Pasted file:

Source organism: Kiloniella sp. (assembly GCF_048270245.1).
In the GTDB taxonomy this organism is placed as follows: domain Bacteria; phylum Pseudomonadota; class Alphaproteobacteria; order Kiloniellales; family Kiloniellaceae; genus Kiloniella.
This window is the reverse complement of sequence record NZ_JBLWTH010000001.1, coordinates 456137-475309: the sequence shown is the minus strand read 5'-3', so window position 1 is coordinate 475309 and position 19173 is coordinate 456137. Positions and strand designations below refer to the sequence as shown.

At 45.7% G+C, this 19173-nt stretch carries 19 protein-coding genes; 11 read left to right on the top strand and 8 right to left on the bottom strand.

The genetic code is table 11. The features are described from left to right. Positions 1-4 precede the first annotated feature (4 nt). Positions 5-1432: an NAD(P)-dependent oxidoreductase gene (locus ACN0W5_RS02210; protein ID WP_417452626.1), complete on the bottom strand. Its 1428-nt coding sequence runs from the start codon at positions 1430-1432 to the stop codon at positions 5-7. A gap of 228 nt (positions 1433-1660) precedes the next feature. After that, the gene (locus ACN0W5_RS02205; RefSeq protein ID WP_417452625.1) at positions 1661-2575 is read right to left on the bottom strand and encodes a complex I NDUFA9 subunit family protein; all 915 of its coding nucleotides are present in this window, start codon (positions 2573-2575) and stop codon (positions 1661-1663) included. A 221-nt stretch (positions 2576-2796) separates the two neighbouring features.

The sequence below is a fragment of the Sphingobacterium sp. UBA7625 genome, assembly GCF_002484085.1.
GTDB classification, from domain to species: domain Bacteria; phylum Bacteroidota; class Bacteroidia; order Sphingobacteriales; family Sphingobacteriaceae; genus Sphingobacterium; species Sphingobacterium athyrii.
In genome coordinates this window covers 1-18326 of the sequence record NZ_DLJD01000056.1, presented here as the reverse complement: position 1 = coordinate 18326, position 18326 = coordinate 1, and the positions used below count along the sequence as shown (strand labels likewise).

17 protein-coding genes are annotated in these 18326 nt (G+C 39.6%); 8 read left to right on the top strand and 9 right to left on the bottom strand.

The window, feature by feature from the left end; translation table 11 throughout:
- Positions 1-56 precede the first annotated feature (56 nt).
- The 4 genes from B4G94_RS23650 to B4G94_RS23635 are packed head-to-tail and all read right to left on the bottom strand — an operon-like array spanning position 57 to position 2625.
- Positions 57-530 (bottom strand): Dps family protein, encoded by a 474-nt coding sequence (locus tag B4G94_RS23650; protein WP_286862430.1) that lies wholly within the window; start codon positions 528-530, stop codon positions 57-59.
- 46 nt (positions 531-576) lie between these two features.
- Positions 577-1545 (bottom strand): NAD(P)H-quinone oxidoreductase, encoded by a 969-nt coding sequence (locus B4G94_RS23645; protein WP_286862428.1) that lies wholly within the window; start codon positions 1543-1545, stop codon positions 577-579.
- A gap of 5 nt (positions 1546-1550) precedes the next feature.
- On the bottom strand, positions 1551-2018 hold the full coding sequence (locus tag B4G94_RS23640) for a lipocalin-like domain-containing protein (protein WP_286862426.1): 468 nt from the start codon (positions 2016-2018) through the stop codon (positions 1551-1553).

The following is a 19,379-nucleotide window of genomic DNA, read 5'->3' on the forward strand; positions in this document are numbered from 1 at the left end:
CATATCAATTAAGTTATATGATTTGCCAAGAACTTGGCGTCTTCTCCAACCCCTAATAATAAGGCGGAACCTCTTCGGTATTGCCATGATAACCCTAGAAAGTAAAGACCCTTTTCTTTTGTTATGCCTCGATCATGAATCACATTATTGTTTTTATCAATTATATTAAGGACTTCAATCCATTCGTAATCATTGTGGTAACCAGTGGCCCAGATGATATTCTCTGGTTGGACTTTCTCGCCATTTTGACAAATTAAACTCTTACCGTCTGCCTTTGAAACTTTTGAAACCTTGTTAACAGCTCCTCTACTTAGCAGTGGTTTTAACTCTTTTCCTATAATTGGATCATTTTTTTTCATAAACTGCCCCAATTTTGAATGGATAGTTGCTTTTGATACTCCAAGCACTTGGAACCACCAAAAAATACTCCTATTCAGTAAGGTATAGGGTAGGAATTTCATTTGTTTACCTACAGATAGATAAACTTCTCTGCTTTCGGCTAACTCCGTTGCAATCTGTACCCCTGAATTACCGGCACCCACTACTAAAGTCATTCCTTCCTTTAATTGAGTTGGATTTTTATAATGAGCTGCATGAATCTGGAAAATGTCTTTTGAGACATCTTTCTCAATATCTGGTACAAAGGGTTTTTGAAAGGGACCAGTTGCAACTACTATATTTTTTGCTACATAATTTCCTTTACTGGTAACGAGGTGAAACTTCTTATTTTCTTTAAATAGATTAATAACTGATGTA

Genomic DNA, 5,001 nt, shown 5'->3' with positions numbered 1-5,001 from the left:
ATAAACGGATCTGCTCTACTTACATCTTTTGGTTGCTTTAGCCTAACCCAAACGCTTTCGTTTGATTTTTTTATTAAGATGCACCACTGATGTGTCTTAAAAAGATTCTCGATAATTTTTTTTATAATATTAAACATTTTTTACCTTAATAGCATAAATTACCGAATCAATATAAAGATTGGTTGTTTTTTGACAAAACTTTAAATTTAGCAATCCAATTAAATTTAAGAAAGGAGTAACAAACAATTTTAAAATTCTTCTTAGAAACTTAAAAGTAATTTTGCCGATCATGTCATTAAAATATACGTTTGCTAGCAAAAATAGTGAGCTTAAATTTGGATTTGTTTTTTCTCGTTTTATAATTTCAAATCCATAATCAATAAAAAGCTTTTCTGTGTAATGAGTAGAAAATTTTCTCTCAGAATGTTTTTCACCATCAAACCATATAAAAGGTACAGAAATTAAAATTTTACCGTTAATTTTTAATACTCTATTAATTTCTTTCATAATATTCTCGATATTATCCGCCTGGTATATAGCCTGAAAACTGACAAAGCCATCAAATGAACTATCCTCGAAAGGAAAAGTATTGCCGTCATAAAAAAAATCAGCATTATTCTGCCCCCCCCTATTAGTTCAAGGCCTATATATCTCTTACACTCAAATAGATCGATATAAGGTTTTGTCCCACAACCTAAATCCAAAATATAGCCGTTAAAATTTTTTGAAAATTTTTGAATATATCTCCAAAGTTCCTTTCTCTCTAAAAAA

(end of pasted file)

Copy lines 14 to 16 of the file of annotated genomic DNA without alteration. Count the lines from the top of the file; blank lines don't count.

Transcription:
- 46 nt (positions 531-576) lie between these two features.
- Positions 577-1545 (bottom strand): NAD(P)H-quinone oxidoreductase, encoded by a 969-nt coding sequence (locus B4G94_RS23645; protein WP_286862428.1) that lies wholly within the window; start codon positions 1543-1545, stop codon positions 577-579.
- A gap of 5 nt (positions 1546-1550) precedes the next feature.